For introductory functional programming as taught in CS1101S, the following two MOOCs (which you can audit for free) would cover the same syllabus (with some additional concepts but lesser practice as compared to CS1101S):
- Programming Languages, Part A
- Programming Languages, Part B
The two courses are really well taught and emphasise greatly on designing good abstractions and communicating computational process through clear and concise code. As such, I think it conveys the ideas from CS1101S really well while complementing CS2030S by training you to be more thoughtful about the way you reason about and design your abstractions.
While the language taught in Part A is mainly used in formal verification and compiler related use cases, you can easily segue to something like OCaml which is a lot more general purpose. If you want to dive deeper into FP or topics tangent to FP, you might want to look at Haskell (it also further generalises the idea of a functor and monad that you picked up in CS2030).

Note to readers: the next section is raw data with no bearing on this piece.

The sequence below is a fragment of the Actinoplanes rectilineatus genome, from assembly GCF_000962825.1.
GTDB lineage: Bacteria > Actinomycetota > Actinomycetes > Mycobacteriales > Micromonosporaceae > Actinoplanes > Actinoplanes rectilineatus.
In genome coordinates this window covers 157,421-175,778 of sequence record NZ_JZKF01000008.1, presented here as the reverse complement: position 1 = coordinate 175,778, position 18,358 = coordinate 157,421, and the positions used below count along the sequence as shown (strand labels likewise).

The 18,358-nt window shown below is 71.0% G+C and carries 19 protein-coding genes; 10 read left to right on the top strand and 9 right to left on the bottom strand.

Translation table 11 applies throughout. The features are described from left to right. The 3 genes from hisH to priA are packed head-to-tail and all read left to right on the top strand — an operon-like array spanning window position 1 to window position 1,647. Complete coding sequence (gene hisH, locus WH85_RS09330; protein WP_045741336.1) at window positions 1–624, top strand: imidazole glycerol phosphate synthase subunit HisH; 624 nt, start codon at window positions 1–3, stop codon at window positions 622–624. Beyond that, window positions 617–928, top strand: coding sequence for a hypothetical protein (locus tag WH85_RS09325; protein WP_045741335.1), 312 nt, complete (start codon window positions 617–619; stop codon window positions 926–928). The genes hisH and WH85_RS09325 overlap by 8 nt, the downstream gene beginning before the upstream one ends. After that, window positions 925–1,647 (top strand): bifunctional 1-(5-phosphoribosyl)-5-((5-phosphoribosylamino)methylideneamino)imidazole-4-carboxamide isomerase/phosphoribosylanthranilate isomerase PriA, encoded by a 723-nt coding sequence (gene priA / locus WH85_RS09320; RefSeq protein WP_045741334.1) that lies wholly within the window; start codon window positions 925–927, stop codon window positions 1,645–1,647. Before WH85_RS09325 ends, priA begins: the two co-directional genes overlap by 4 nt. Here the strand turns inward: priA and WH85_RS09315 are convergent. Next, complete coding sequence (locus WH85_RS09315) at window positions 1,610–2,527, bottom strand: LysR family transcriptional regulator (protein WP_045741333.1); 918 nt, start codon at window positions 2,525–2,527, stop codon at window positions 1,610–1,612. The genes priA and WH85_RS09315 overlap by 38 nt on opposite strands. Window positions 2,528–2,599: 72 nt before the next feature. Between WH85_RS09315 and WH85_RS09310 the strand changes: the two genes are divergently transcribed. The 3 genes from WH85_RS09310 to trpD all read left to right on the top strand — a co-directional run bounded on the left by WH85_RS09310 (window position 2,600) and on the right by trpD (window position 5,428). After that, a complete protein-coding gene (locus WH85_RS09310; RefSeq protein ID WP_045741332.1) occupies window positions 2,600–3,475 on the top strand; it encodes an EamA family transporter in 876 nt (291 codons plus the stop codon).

With respect to CS2100, I think it's fine for you to take it right away; as far as the programming aspect is concerned, you'll be dealing with trivial C or assembly programs. CS2100 is mostly hard work and due diligence; pay attention to lectures and do all your tutorials and practices conscientiously. Be well prepared for the exams too (especially if it's still online) with tools and programs to optimise on the time spent, the paper is generally not completable (that's the sentiment for my batch if I'm not wrong).
Hope it helps and all the best for school!